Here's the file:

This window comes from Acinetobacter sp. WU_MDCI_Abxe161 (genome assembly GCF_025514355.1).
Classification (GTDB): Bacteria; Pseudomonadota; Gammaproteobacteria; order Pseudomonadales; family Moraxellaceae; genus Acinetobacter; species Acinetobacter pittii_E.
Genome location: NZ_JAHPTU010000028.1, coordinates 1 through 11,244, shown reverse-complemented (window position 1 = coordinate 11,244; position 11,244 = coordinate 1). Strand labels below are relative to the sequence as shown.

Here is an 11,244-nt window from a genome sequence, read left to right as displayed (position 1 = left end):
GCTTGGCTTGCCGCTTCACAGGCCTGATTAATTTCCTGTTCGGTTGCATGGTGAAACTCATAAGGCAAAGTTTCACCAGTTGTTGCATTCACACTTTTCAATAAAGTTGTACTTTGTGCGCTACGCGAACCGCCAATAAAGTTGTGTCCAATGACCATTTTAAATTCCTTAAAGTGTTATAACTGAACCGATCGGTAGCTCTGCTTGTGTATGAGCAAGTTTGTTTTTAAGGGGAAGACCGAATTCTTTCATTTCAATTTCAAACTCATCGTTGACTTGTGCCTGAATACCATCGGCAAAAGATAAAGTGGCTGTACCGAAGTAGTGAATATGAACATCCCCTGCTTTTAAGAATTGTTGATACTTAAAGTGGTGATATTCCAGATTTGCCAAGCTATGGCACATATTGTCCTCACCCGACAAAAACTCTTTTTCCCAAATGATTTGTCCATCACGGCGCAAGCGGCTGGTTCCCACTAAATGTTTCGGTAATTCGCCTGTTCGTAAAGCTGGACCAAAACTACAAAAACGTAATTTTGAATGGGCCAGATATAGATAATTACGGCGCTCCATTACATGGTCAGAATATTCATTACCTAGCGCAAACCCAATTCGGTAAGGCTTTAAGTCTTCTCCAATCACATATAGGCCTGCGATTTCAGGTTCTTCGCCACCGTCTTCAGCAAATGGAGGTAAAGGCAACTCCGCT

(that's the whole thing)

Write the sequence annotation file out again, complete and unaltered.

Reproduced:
This window comes from Acinetobacter sp. WU_MDCI_Abxe161 (genome assembly GCF_025514355.1).
Classification (GTDB): Bacteria; Pseudomonadota; Gammaproteobacteria; order Pseudomonadales; family Moraxellaceae; genus Acinetobacter; species Acinetobacter pittii_E.
Genome location: NZ_JAHPTU010000028.1, coordinates 1 through 11,244, shown reverse-complemented (window position 1 = coordinate 11,244; position 11,244 = coordinate 1). Strand labels below are relative to the sequence as shown.

Here is an 11,244-nt window from a genome sequence, read left to right as displayed (position 1 = left end):
GCTTGGCTTGCCGCTTCACAGGCCTGATTAATTTCCTGTTCGGTTGCATGGTGAAACTCATAAGGCAAAGTTTCACCAGTTGTTGCATTCACACTTTTCAATAAAGTTGTACTTTGTGCGCTACGCGAACCGCCAATAAAGTTGTGTCCAATGACCATTTTAAATTCCTTAAAGTGTTATAACTGAACCGATCGGTAGCTCTGCTTGTGTATGAGCAAGTTTGTTTTTAAGGGGAAGACCGAATTCTTTCATTTCAATTTCAAACTCATCGTTGACTTGTGCCTGAATACCATCGGCAAAAGATAAAGTGGCTGTACCGAAGTAGTGAATATGAACATCCCCTGCTTTTAAGAATTGTTGATACTTAAAGTGGTGATATTCCAGATTTGCCAAGCTATGGCACATATTGTCCTCACCCGACAAAAACTCTTTTTCCCAAATGATTTGTCCATCACGGCGCAAGCGGCTGGTTCCCACTAAATGTTTCGGTAATTCGCCTGTTCGTAAAGCTGGACCAAAACTACAAAAACGTAATTTTGAATGGGCCAGATATAGATAATTACGGCGCTCCATTACATGGTCAGAATATTCATTACCTAGCGCAAACCCAATTCGGTAAGGCTTTAAGTCTTCTCCAATCACATATAGGCCTGCGATTTCAGGTTCTTCGCCACCGTCTTCAGCAAATGGAGGTAAAGGCAACTCCGCT